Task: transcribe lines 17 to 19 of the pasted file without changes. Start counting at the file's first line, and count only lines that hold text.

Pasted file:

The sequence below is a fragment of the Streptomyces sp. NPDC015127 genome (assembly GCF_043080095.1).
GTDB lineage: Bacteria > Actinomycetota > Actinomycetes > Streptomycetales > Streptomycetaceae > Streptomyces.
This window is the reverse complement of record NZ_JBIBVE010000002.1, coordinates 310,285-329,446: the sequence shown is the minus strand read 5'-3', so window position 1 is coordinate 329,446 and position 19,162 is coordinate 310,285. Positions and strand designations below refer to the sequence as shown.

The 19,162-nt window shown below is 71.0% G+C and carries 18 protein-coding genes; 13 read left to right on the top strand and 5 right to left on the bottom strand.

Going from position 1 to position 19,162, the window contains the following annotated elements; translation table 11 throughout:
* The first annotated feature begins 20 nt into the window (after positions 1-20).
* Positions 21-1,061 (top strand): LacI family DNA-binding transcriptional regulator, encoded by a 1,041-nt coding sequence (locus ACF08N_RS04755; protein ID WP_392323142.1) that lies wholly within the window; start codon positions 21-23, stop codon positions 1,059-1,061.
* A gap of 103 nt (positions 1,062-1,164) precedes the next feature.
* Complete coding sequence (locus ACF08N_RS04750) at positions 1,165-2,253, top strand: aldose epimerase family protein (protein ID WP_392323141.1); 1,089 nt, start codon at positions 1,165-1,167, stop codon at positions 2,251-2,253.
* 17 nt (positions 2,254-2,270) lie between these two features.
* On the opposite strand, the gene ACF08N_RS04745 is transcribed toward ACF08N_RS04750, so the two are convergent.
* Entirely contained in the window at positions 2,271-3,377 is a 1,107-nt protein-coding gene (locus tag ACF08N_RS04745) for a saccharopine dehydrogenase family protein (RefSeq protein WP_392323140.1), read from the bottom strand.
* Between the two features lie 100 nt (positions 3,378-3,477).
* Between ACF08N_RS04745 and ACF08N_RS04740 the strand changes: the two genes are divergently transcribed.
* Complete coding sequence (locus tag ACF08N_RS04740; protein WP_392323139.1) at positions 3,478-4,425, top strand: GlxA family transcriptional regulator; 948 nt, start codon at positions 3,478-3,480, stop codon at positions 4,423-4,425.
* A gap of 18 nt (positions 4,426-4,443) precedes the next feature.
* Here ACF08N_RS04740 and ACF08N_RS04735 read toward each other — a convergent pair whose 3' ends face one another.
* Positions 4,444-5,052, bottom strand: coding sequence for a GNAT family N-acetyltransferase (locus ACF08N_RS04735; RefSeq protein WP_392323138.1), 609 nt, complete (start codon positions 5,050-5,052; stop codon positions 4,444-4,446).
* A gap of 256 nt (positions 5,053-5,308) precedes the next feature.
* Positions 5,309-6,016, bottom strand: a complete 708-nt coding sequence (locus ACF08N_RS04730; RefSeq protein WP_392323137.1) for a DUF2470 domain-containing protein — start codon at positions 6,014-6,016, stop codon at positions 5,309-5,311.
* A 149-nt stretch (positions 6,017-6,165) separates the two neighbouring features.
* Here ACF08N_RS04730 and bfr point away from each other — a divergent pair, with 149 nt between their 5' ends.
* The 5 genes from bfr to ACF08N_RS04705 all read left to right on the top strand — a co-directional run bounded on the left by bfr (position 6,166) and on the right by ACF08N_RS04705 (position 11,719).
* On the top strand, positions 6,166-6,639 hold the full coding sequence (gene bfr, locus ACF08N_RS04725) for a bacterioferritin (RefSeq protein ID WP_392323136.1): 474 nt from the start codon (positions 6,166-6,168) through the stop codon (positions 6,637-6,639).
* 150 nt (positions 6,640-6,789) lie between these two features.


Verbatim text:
* Here ACF08N_RS04740 and ACF08N_RS04735 read toward each other — a convergent pair whose 3' ends face one another.
* Positions 4,444-5,052, bottom strand: coding sequence for a GNAT family N-acetyltransferase (locus ACF08N_RS04735; RefSeq protein WP_392323138.1), 609 nt, complete (start codon positions 5,050-5,052; stop codon positions 4,444-4,446).
* A gap of 256 nt (positions 5,053-5,308) precedes the next feature.